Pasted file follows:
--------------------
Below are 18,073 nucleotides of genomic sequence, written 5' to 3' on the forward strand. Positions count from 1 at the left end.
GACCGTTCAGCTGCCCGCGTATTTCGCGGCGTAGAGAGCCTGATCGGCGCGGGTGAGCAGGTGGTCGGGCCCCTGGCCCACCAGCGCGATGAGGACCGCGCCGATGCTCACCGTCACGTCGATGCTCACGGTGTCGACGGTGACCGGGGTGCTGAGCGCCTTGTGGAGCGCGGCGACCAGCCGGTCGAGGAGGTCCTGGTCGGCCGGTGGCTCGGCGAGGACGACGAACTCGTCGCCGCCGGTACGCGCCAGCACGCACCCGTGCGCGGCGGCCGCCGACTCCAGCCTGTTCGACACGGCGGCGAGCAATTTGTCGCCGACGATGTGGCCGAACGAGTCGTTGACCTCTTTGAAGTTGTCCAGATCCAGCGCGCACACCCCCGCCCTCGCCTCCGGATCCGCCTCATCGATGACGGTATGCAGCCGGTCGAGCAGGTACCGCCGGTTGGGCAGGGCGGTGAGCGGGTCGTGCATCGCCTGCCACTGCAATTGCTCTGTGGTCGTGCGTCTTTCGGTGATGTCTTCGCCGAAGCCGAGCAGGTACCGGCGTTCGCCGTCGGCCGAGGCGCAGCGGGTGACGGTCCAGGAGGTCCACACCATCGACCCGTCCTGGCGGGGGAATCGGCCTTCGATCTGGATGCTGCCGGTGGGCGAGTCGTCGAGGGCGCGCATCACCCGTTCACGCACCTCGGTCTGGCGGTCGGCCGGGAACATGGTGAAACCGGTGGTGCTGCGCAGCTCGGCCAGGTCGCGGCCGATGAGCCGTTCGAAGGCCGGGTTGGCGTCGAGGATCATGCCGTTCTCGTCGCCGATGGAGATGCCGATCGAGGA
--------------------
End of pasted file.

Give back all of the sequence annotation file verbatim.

Below are 18,073 nucleotides of genomic sequence, written 5' to 3' on the forward strand. Positions count from 1 at the left end.
GACCGTTCAGCTGCCCGCGTATTTCGCGGCGTAGAGAGCCTGATCGGCGCGGGTGAGCAGGTGGTCGGGCCCCTGGCCCACCAGCGCGATGAGGACCGCGCCGATGCTCACCGTCACGTCGATGCTCACGGTGTCGACGGTGACCGGGGTGCTGAGCGCCTTGTGGAGCGCGGCGACCAGCCGGTCGAGGAGGTCCTGGTCGGCCGGTGGCTCGGCGAGGACGACGAACTCGTCGCCGCCGGTACGCGCCAGCACGCACCCGTGCGCGGCGGCCGCCGACTCCAGCCTGTTCGACACGGCGGCGAGCAATTTGTCGCCGACGATGTGGCCGAACGAGTCGTTGACCTCTTTGAAGTTGTCCAGATCCAGCGCGCACACCCCCGCCCTCGCCTCCGGATCCGCCTCATCGATGACGGTATGCAGCCGGTCGAGCAGGTACCGCCGGTTGGGCAGGGCGGTGAGCGGGTCGTGCATCGCCTGCCACTGCAATTGCTCTGTGGTCGTGCGTCTTTCGGTGATGTCTTCGCCGAAGCCGAGCAGGTACCGGCGTTCGCCGTCGGCCGAGGCGCAGCGGGTGACGGTCCAGGAGGTCCACACCATCGACCCGTCCTGGCGGGGGAATCGGCCTTCGATCTGGATGCTGCCGGTGGGCGAGTCGTCGAGGGCGCGCATCACCCGTTCACGCACCTCGGTCTGGCGGTCGGCCGGGAACATGGTGAAACCGGTGGTGCTGCGCAGCTCGGCCAGGTCGCGGCCGATGAGCCGTTCGAAGGCCGGGTTGGCGTCGAGGATCATGCCGTTCTCGTCGCCGATGGAGATGCCGATCGAGGA